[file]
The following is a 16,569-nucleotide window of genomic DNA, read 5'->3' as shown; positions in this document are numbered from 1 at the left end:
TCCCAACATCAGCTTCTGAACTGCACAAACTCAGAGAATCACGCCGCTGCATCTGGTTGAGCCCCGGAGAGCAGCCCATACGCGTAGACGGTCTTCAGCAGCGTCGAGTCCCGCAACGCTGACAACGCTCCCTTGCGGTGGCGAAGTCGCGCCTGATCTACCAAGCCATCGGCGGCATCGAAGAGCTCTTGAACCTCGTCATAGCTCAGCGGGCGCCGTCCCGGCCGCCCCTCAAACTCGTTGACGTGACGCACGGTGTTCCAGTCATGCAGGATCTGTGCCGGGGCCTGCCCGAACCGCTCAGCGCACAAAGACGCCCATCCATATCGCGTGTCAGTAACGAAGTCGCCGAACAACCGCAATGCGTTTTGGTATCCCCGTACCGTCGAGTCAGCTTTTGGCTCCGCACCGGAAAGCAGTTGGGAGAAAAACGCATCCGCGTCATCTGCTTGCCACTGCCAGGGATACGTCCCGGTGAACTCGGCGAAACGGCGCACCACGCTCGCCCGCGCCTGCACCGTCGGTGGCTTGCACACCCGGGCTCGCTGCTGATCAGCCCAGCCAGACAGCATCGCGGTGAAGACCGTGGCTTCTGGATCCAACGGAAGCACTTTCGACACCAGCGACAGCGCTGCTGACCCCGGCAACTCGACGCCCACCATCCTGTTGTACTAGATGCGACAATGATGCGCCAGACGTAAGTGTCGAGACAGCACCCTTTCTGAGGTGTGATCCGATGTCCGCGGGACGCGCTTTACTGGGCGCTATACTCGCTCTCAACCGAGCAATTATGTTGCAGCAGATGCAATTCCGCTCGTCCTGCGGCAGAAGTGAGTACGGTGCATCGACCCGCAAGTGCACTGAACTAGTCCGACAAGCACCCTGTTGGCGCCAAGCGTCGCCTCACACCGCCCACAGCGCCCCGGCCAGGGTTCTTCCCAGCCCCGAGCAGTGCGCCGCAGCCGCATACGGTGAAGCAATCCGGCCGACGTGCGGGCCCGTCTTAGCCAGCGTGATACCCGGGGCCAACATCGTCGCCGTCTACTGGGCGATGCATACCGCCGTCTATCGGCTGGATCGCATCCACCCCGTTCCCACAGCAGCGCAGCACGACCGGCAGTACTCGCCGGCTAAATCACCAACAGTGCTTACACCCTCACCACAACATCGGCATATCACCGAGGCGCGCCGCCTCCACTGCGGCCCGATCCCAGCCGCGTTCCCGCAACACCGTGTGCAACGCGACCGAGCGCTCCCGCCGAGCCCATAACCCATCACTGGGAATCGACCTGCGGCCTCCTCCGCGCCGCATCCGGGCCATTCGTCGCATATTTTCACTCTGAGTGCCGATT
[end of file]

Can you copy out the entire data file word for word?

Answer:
The following is a 16,569-nucleotide window of genomic DNA, read 5'->3' as shown; positions in this document are numbered from 1 at the left end:
TCCCAACATCAGCTTCTGAACTGCACAAACTCAGAGAATCACGCCGCTGCATCTGGTTGAGCCCCGGAGAGCAGCCCATACGCGTAGACGGTCTTCAGCAGCGTCGAGTCCCGCAACGCTGACAACGCTCCCTTGCGGTGGCGAAGTCGCGCCTGATCTACCAAGCCATCGGCGGCATCGAAGAGCTCTTGAACCTCGTCATAGCTCAGCGGGCGCCGTCCCGGCCGCCCCTCAAACTCGTTGACGTGACGCACGGTGTTCCAGTCATGCAGGATCTGTGCCGGGGCCTGCCCGAACCGCTCAGCGCACAAAGACGCCCATCCATATCGCGTGTCAGTAACGAAGTCGCCGAACAACCGCAATGCGTTTTGGTATCCCCGTACCGTCGAGTCAGCTTTTGGCTCCGCACCGGAAAGCAGTTGGGAGAAAAACGCATCCGCGTCATCTGCTTGCCACTGCCAGGGATACGTCCCGGTGAACTCGGCGAAACGGCGCACCACGCTCGCCCGCGCCTGCACCGTCGGTGGCTTGCACACCCGGGCTCGCTGCTGATCAGCCCAGCCAGACAGCATCGCGGTGAAGACCGTGGCTTCTGGATCCAACGGAAGCACTTTCGACACCAGCGACAGCGCTGCTGACCCCGGCAACTCGACGCCCACCATCCTGTTGTACTAGATGCGACAATGATGCGCCAGACGTAAGTGTCGAGACAGCACCCTTTCTGAGGTGTGATCCGATGTCCGCGGGACGCGCTTTACTGGGCGCTATACTCGCTCTCAACCGAGCAATTATGTTGCAGCAGATGCAATTCCGCTCGTCCTGCGGCAGAAGTGAGTACGGTGCATCGACCCGCAAGTGCACTGAACTAGTCCGACAAGCACCCTGTTGGCGCCAAGCGTCGCCTCACACCGCCCACAGCGCCCCGGCCAGGGTTCTTCCCAGCCCCGAGCAGTGCGCCGCAGCCGCATACGGTGAAGCAATCCGGCCGACGTGCGGGCCCGTCTTAGCCAGCGTGATACCCGGGGCCAACATCGTCGCCGTCTACTGGGCGATGCATACCGCCGTCTATCGGCTGGATCGCATCCACCCCGTTCCCACAGCAGCGCAGCACGACCGGCAGTACTCGCCGGCTAAATCACCAACAGTGCTTACACCCTCACCACAACATCGGCATATCACCGAGGCGCGCCGCCTCCACTGCGGCCCGATCCCAGCCGCGTTCCCGCAACACCGTGTGCAACGCGACCGAGCGCTCCCGCCGAGCCCATAACCCATCACTGGGAATCGACCTGCGGCCTCCTCCGCGCCGCATCCGGGCCATTCGTCGCATATTTTCACTCTGAGTGCCGATT